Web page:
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Comparing And Contrasting The Use Of Fealty In Beowulf By Seamus Heaney And The Anglo Saxon Poem Dream Of The Rood

663 words - 3 pages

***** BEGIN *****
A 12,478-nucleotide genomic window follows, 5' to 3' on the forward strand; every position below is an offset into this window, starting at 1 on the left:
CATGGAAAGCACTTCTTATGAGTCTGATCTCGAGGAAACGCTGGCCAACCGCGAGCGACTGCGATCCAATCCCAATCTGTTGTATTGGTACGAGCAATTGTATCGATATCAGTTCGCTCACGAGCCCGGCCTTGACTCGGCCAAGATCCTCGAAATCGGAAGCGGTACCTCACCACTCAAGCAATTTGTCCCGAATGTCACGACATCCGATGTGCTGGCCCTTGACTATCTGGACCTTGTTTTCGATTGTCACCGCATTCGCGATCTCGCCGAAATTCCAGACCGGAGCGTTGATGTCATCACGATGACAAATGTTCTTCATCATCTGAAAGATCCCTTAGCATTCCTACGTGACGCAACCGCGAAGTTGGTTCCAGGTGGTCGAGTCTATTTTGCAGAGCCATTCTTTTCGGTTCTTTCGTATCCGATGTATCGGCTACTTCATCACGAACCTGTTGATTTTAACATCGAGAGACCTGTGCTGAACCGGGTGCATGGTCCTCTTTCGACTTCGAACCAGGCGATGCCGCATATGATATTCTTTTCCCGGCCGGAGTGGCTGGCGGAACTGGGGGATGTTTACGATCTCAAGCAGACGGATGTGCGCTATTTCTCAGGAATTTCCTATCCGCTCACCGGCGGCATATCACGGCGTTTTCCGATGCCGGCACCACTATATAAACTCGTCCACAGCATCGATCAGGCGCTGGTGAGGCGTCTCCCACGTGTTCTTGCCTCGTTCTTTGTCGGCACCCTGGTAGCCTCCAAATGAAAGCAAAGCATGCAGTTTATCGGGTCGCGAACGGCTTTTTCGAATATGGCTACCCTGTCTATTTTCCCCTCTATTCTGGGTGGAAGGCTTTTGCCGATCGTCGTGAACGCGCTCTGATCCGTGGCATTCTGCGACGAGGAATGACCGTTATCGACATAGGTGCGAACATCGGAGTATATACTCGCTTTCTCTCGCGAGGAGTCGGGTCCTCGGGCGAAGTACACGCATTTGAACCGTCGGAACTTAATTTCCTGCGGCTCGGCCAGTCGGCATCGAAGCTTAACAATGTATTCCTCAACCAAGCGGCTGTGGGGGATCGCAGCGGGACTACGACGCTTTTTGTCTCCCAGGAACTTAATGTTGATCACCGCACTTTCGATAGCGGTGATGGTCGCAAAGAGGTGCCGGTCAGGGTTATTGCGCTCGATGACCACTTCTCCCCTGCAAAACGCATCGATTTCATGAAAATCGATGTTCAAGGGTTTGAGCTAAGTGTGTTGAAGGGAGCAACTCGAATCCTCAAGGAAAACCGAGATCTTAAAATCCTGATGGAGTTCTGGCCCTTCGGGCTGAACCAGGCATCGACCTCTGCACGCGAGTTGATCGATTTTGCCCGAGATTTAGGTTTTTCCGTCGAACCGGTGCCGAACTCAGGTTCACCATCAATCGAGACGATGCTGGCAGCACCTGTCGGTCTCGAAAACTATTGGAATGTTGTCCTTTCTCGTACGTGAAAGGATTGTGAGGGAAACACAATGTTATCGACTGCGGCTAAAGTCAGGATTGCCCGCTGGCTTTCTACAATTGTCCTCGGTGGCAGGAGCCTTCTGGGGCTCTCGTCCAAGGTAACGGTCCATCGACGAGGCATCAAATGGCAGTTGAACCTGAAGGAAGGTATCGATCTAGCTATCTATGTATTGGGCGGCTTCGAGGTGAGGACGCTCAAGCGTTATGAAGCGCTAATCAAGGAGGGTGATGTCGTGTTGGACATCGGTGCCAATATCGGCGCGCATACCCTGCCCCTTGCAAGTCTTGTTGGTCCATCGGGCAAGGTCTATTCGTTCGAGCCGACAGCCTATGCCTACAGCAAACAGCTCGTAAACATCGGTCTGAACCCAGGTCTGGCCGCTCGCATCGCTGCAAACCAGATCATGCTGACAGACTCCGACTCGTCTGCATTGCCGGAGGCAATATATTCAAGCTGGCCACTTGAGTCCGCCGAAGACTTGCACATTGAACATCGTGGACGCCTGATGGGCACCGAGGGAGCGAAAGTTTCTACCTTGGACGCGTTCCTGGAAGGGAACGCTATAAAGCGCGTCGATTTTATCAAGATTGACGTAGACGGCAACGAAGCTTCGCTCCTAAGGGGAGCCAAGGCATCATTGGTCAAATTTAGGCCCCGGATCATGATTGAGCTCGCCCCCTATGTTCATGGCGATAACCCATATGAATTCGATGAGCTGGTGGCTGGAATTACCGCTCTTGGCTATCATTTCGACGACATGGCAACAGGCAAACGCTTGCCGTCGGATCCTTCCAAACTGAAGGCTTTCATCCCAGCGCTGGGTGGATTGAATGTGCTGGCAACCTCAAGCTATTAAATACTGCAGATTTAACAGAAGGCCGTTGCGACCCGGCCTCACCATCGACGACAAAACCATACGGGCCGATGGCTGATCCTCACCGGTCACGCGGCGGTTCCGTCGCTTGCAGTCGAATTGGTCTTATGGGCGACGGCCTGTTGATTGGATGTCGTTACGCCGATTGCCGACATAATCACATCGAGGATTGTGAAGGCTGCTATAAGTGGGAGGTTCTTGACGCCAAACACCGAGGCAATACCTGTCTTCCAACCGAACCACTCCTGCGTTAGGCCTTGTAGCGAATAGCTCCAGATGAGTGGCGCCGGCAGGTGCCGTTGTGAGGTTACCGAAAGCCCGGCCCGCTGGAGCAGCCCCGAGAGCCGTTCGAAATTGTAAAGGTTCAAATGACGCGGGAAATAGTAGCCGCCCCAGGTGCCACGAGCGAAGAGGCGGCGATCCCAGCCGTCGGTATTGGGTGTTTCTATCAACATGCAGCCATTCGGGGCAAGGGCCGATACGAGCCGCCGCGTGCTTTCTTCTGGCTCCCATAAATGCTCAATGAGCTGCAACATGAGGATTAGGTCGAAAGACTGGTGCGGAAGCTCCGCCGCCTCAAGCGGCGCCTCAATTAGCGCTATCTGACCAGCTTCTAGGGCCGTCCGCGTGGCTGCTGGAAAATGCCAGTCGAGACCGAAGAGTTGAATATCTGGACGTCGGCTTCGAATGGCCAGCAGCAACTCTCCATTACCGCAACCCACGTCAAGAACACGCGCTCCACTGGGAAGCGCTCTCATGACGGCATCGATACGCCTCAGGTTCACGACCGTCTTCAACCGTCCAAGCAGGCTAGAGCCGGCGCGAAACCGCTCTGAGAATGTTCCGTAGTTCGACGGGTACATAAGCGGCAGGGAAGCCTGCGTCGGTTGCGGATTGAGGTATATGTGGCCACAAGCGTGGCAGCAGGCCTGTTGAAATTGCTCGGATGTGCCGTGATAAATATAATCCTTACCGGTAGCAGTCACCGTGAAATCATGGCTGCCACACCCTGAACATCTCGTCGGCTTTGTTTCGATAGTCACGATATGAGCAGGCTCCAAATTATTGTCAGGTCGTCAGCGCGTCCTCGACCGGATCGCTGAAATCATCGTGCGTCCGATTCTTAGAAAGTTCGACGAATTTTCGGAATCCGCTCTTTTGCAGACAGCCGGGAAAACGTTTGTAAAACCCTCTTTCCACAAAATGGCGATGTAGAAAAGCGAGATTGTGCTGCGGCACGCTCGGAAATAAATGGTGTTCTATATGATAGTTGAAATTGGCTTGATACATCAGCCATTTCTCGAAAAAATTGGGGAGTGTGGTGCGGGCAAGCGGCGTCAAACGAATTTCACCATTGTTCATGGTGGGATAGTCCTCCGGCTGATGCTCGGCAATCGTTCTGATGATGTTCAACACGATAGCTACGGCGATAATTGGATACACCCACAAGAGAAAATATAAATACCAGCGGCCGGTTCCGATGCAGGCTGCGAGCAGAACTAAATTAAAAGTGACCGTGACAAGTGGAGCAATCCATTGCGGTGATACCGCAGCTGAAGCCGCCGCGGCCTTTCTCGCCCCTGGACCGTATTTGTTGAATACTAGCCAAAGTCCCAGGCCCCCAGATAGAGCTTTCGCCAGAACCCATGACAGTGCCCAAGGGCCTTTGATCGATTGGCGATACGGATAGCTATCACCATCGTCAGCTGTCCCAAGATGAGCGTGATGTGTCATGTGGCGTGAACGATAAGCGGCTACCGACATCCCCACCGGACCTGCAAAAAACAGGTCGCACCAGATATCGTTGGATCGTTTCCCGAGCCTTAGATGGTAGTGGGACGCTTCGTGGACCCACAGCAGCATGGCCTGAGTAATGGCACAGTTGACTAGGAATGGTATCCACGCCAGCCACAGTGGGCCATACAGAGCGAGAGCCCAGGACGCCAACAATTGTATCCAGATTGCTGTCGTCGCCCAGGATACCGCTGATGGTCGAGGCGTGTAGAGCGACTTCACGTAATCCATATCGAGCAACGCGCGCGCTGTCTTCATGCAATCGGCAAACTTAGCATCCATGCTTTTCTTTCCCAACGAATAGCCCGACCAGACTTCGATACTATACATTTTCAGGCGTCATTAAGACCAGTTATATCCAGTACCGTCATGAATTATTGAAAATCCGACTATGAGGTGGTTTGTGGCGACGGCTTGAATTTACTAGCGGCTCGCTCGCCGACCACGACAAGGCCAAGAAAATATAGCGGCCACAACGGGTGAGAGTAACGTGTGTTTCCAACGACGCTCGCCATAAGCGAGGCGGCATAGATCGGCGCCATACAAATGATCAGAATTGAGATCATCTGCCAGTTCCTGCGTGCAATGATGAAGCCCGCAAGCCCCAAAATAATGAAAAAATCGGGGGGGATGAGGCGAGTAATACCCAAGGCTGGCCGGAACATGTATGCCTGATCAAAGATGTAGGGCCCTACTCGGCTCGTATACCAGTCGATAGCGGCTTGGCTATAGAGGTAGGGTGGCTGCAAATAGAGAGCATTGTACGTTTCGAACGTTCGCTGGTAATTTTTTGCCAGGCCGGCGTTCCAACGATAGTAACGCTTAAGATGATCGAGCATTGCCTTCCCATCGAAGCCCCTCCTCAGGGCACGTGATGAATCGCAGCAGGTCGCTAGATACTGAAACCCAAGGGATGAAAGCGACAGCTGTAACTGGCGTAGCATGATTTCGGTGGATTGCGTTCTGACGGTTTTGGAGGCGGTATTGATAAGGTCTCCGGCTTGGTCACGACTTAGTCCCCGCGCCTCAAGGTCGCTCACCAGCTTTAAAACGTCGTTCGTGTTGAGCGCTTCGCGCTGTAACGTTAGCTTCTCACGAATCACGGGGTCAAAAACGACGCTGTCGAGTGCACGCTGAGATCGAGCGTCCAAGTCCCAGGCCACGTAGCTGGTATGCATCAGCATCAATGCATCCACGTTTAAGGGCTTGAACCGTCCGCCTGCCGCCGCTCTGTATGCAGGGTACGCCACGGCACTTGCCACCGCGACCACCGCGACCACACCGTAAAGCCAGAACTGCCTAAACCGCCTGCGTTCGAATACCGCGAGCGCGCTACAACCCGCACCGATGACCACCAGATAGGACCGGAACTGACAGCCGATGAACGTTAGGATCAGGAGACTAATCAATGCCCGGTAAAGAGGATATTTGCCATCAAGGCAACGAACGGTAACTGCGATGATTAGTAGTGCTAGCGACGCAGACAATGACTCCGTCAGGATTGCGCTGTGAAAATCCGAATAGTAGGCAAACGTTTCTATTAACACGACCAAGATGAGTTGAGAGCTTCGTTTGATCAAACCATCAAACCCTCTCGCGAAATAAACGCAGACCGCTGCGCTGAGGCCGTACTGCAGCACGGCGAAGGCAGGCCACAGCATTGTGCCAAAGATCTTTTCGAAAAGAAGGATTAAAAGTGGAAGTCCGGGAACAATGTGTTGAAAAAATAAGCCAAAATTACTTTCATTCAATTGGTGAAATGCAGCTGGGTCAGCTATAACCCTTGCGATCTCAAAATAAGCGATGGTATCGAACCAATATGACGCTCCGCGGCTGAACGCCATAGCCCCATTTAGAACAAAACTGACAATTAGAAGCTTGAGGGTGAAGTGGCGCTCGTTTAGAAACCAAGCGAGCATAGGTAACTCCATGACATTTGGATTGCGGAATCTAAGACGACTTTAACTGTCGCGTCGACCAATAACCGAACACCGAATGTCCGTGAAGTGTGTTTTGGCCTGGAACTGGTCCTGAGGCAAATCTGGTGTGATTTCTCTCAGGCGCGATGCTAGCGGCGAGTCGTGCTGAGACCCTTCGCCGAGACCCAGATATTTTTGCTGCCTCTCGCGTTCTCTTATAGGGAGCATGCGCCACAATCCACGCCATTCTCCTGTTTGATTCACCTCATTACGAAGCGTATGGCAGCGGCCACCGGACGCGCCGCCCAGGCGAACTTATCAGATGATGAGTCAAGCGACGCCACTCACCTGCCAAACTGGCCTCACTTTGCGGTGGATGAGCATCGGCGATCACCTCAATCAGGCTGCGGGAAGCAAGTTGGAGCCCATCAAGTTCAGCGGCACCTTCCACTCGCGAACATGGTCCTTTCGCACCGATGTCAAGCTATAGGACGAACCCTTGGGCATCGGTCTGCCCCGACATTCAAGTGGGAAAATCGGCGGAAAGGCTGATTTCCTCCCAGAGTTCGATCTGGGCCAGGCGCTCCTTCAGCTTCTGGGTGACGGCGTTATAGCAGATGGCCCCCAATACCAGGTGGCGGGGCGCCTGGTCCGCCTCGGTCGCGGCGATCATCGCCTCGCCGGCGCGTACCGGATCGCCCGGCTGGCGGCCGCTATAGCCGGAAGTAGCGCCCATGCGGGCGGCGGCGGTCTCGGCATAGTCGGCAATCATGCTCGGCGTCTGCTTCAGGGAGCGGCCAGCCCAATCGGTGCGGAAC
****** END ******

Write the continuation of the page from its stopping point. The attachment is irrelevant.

Fealty is one of the greatly-recognized values of the Anglo-Saxon world. Often defined as a type of loyalty or allegiance, fealty plays a more engaging and active role in Seamus Heaney’s Beowulf than in the Anglo-Saxon poem “The Dream of the Rood” because of the way it causes action to be taken. Understanding the use of this Anglo-Saxon value can reveal its importance in Anglo-Saxon life and literature.In Beowulf, the main character Beowulf uses fealty to empower him to perform heroic deeds. This is shown through the actions that he makes: upon hearing of the attacks by Grendel, Beowulf rushes to the aid of Hrothgar, a friend of his father's. Beowulf's father, Ecgtheow, previously killed Heatholaf, a member of the Wulfing tribe. According to Anglo-Saxon terminology and law, a debt or wergild must be paid to the relatives of the victim. Unable to pay this “manprice” (, Ecgtheow fled to avoid war. Hrothgar “healed the feud by paying” (Line 470) this debt which caused Beowulf's father to swear fealty to Hrothgar. It is this fealty that his father made that encourages Beowulf to “follow up on an old friendship” (Line 376) and assist Hrothgar by defeating Grendel. Another example where Beowulf uses fealty to act heroic is the decision to fight the dragon. Although this occurs in the older phase of Beowulf's life, his loyalty or fealty to the Geats “as king of the people” (Line 2513) obliges him to defend them, believing that it’s his duty. Conclusively, the utilization of fealty by Beowulf results in actions being carried out.The Anglo-Saxon value of fealty is also used by other characters in Beowulf to execute intrepid actions. The greatest example of this is the aid shown to Beowulf by Wiglaf during the battle against the dragon. During this battle, Beowulf’s sword fails him and he’s in need of assistance from the eleven comrades personally chosen for the encounter. However, excluding Wiglaf, “that hand-picked troop broke...

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